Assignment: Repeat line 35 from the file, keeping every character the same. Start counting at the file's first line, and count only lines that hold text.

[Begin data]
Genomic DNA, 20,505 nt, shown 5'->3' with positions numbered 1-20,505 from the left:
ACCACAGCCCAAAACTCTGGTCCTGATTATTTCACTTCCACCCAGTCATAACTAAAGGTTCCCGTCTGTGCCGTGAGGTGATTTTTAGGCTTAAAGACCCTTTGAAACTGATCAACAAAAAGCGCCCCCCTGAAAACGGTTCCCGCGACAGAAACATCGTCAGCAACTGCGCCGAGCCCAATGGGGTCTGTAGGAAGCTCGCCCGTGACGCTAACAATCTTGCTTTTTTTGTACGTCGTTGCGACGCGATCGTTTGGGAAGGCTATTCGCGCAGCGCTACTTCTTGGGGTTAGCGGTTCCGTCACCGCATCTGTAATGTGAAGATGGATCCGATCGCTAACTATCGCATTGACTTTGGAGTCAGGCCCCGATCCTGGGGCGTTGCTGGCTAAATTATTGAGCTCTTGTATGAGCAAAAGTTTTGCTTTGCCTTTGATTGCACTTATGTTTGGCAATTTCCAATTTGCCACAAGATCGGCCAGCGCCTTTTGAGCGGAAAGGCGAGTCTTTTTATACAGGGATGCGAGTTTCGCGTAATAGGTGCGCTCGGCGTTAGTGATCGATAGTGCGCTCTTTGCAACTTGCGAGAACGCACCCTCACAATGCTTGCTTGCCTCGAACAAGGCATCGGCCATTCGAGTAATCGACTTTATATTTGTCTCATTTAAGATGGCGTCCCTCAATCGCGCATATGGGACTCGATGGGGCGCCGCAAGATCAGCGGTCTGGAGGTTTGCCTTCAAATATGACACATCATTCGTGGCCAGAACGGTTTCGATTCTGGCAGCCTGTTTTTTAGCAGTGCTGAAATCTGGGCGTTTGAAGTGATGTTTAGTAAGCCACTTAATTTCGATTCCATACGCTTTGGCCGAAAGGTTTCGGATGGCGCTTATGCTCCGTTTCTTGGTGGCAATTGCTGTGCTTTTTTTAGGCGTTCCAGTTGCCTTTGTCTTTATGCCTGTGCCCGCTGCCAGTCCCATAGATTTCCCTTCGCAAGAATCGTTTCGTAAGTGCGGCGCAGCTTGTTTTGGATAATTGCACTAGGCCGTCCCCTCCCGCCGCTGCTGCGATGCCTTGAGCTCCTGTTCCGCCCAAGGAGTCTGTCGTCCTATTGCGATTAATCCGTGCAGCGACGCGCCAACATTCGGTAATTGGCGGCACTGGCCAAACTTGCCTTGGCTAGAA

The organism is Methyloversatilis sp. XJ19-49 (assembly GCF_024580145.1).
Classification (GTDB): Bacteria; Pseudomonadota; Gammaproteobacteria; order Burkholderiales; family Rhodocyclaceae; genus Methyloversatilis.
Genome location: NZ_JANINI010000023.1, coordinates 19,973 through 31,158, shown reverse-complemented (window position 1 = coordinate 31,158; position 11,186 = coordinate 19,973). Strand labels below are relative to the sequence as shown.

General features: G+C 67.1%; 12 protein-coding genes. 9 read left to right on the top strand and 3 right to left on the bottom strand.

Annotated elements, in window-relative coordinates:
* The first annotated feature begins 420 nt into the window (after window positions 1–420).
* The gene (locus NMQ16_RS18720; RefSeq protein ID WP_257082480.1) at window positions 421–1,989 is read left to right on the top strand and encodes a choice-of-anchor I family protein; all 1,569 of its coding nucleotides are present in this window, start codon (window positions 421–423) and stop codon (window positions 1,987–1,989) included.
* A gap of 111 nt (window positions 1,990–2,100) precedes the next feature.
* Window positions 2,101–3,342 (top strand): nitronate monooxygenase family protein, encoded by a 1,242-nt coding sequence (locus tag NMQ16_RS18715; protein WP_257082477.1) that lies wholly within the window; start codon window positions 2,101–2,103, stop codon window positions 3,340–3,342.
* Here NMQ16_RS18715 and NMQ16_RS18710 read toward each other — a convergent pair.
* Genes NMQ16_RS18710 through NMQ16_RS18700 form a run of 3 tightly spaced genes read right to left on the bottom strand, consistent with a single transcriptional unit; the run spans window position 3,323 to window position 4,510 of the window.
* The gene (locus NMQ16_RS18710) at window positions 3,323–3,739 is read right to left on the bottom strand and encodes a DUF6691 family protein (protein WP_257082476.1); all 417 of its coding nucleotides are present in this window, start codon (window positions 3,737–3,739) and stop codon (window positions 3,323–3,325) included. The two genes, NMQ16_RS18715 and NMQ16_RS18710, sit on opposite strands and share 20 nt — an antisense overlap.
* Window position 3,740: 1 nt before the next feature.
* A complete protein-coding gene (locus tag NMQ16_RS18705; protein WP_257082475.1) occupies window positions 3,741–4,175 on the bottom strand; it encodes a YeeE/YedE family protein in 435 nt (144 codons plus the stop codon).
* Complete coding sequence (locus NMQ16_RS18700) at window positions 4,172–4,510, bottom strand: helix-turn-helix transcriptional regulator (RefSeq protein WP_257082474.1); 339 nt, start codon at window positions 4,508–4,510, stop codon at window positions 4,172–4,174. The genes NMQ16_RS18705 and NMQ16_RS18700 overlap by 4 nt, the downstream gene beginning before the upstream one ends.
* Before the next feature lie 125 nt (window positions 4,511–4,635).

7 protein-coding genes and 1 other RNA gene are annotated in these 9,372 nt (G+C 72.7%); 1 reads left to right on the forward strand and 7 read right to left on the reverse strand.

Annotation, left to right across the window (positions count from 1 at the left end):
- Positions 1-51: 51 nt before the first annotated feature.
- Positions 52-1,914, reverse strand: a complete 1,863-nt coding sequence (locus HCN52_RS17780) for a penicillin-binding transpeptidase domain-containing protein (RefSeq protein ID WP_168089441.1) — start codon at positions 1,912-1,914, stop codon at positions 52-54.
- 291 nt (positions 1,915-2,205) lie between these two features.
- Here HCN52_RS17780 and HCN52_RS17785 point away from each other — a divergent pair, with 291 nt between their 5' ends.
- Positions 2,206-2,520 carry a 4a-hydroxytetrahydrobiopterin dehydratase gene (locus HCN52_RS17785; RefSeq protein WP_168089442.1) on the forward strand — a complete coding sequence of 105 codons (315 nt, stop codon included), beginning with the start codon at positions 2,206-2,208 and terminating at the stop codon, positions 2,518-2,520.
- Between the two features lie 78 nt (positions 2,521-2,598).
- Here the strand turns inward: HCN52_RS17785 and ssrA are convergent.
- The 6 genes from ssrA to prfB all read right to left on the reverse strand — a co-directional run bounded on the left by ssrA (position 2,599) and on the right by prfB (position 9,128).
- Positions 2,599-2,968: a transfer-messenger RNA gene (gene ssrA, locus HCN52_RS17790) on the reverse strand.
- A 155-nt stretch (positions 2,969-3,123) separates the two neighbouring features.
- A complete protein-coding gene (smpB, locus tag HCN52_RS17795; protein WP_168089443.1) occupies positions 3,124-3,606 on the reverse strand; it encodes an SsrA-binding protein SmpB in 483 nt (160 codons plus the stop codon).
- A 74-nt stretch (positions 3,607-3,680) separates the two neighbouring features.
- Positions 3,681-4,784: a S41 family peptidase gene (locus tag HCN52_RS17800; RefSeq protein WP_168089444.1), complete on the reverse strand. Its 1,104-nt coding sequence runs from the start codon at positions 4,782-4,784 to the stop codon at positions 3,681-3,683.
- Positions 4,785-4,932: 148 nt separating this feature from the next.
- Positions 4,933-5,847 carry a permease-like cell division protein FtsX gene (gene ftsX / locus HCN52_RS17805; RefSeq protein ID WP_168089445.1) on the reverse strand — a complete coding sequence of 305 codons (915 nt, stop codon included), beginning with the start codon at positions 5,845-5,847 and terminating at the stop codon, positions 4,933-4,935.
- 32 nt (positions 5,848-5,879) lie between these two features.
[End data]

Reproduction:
- Positions 4,933-5,847 carry a permease-like cell division protein FtsX gene (gene ftsX / locus HCN52_RS17805; RefSeq protein ID WP_168089445.1) on the reverse strand — a complete coding sequence of 305 codons (915 nt, stop codon included), beginning with the start codon at positions 5,845-5,847 and terminating at the stop codon, positions 4,933-4,935.